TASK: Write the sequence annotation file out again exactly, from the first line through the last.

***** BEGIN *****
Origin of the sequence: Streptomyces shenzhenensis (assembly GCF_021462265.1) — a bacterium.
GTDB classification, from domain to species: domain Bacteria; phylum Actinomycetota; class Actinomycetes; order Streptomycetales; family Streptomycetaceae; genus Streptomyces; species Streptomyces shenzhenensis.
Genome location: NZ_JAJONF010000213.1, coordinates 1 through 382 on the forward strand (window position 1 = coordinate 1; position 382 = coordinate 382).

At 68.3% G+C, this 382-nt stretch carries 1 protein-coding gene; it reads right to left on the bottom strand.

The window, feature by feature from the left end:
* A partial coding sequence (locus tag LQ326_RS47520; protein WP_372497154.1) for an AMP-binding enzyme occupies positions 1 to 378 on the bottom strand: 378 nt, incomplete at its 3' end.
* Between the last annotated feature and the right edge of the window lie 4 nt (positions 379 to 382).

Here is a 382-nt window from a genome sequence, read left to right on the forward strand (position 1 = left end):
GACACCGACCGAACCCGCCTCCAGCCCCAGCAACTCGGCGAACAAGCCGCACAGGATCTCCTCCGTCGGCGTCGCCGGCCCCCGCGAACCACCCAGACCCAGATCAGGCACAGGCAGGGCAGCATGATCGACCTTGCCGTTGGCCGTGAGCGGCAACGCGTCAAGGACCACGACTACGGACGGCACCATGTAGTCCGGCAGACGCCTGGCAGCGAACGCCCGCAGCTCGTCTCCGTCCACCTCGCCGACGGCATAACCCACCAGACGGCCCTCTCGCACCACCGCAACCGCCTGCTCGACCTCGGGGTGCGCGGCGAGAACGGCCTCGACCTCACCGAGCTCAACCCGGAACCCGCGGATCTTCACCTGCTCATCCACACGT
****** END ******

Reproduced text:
Origin of the sequence: Streptomyces shenzhenensis (assembly GCF_021462265.1) — a bacterium.
GTDB classification, from domain to species: domain Bacteria; phylum Actinomycetota; class Actinomycetes; order Streptomycetales; family Streptomycetaceae; genus Streptomyces; species Streptomyces shenzhenensis.
Genome location: NZ_JAJONF010000213.1, coordinates 1 through 382 on the forward strand (window position 1 = coordinate 1; position 382 = coordinate 382).

At 68.3% G+C, this 382-nt stretch carries 1 protein-coding gene; it reads right to left on the bottom strand.

The window, feature by feature from the left end:
* A partial coding sequence (locus tag LQ326_RS47520; protein WP_372497154.1) for an AMP-binding enzyme occupies positions 1 to 378 on the bottom strand: 378 nt, incomplete at its 3' end.
* Between the last annotated feature and the right edge of the window lie 4 nt (positions 379 to 382).

Here is a 382-nt window from a genome sequence, read left to right on the forward strand (position 1 = left end):
GACACCGACCGAACCCGCCTCCAGCCCCAGCAACTCGGCGAACAAGCCGCACAGGATCTCCTCCGTCGGCGTCGCCGGCCCCCGCGAACCACCCAGACCCAGATCAGGCACAGGCAGGGCAGCATGATCGACCTTGCCGTTGGCCGTGAGCGGCAACGCGTCAAGGACCACGACTACGGACGGCACCATGTAGTCCGGCAGACGCCTGGCAGCGAACGCCCGCAGCTCGTCTCCGTCCACCTCGCCGACGGCATAACCCACCAGACGGCCCTCTCGCACCACCGCAACCGCCTGCTCGACCTCGGGGTGCGCGGCGAGAACGGCCTCGACCTCACCGAGCTCAACCCGGAACCCGCGGATCTTCACCTGCTCATCCACACGT